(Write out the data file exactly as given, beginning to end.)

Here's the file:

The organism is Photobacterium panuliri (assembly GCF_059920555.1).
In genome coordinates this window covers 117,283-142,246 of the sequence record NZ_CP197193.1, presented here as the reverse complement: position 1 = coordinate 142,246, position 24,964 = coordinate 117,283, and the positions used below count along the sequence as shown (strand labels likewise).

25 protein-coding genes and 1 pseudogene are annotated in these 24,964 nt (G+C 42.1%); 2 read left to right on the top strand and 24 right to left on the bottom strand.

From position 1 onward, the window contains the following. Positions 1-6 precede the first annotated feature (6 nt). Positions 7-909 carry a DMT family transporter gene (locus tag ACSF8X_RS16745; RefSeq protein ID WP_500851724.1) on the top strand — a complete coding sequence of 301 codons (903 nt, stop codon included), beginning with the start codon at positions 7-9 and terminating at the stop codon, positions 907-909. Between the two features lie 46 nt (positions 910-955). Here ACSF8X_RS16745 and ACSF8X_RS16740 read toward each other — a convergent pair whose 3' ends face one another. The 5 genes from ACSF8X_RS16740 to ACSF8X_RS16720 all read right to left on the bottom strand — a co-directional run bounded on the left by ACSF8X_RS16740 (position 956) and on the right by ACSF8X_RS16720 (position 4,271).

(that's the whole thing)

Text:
The organism is Photobacterium panuliri (assembly GCF_059920555.1).
In genome coordinates this window covers 117,283-142,246 of the sequence record NZ_CP197193.1, presented here as the reverse complement: position 1 = coordinate 142,246, position 24,964 = coordinate 117,283, and the positions used below count along the sequence as shown (strand labels likewise).

25 protein-coding genes and 1 pseudogene are annotated in these 24,964 nt (G+C 42.1%); 2 read left to right on the top strand and 24 right to left on the bottom strand.

From position 1 onward, the window contains the following. Positions 1-6 precede the first annotated feature (6 nt). Positions 7-909 carry a DMT family transporter gene (locus tag ACSF8X_RS16745; RefSeq protein ID WP_500851724.1) on the top strand — a complete coding sequence of 301 codons (903 nt, stop codon included), beginning with the start codon at positions 7-9 and terminating at the stop codon, positions 907-909. Between the two features lie 46 nt (positions 910-955). Here ACSF8X_RS16745 and ACSF8X_RS16740 read toward each other — a convergent pair whose 3' ends face one another. The 5 genes from ACSF8X_RS16740 to ACSF8X_RS16720 all read right to left on the bottom strand — a co-directional run bounded on the left by ACSF8X_RS16740 (position 956) and on the right by ACSF8X_RS16720 (position 4,271).